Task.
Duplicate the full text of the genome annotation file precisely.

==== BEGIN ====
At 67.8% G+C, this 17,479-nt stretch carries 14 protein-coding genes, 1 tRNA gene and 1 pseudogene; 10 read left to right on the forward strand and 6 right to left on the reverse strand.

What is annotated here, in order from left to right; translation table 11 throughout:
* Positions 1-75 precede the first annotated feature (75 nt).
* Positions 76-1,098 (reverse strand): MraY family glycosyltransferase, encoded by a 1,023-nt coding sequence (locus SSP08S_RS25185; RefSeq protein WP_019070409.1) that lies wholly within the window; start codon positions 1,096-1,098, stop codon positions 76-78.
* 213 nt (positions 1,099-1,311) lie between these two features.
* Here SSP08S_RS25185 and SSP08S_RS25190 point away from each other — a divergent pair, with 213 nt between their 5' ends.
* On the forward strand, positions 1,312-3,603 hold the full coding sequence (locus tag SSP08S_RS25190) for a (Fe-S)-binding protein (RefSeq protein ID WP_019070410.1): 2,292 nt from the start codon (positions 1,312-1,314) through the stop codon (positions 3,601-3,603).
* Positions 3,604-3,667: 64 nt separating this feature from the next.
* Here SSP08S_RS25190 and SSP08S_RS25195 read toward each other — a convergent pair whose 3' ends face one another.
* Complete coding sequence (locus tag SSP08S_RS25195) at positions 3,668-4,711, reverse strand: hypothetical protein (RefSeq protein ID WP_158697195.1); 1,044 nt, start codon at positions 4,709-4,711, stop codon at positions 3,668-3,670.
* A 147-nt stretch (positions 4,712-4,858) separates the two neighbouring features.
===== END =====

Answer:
At 67.8% G+C, this 17,479-nt stretch carries 14 protein-coding genes, 1 tRNA gene and 1 pseudogene; 10 read left to right on the forward strand and 6 right to left on the reverse strand.

What is annotated here, in order from left to right; translation table 11 throughout:
* Positions 1-75 precede the first annotated feature (75 nt).
* Positions 76-1,098 (reverse strand): MraY family glycosyltransferase, encoded by a 1,023-nt coding sequence (locus SSP08S_RS25185; RefSeq protein WP_019070409.1) that lies wholly within the window; start codon positions 1,096-1,098, stop codon positions 76-78.
* 213 nt (positions 1,099-1,311) lie between these two features.
* Here SSP08S_RS25185 and SSP08S_RS25190 point away from each other — a divergent pair, with 213 nt between their 5' ends.
* On the forward strand, positions 1,312-3,603 hold the full coding sequence (locus tag SSP08S_RS25190) for a (Fe-S)-binding protein (RefSeq protein ID WP_019070410.1): 2,292 nt from the start codon (positions 1,312-1,314) through the stop codon (positions 3,601-3,603).
* Positions 3,604-3,667: 64 nt separating this feature from the next.
* Here SSP08S_RS25190 and SSP08S_RS25195 read toward each other — a convergent pair whose 3' ends face one another.
* Complete coding sequence (locus tag SSP08S_RS25195) at positions 3,668-4,711, reverse strand: hypothetical protein (RefSeq protein ID WP_158697195.1); 1,044 nt, start codon at positions 4,709-4,711, stop codon at positions 3,668-3,670.
* A 147-nt stretch (positions 4,712-4,858) separates the two neighbouring features.